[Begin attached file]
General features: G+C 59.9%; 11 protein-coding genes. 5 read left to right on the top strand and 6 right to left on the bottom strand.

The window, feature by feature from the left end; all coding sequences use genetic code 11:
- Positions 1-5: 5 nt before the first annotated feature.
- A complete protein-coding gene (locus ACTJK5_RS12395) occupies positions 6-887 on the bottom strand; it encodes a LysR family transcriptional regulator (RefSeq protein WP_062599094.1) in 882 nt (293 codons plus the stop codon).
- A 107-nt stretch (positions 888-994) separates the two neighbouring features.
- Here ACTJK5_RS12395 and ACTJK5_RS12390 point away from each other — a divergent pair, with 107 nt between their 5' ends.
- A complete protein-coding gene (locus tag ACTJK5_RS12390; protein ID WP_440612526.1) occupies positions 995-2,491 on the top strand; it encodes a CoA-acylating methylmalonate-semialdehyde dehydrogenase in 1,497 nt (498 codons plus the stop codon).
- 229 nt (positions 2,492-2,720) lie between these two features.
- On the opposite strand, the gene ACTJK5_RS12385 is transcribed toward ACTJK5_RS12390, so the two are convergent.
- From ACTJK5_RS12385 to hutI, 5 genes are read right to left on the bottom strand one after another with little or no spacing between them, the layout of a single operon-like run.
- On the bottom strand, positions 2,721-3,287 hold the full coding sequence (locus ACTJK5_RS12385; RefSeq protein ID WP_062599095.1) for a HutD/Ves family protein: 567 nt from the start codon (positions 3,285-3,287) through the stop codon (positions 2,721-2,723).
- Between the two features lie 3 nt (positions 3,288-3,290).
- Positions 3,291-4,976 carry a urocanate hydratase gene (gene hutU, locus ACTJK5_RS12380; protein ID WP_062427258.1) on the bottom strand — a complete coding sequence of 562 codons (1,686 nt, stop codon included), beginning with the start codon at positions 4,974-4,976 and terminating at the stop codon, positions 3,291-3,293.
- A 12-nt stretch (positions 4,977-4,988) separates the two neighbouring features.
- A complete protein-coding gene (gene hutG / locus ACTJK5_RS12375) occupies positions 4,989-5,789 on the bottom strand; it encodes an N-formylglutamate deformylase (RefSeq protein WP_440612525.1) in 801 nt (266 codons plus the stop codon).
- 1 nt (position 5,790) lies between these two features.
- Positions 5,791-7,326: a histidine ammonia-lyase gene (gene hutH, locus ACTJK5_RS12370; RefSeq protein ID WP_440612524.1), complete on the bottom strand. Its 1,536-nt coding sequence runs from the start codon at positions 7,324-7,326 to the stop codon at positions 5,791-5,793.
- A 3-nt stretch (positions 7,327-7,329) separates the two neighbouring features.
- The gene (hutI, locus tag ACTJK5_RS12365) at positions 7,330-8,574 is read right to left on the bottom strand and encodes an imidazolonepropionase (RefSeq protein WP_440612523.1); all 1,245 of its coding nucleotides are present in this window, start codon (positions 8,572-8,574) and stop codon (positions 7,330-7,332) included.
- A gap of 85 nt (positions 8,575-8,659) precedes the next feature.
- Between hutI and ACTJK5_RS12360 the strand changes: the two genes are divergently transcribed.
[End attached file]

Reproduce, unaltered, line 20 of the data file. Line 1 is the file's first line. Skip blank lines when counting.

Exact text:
- A gap of 85 nt (positions 8,575-8,659) precedes the next feature.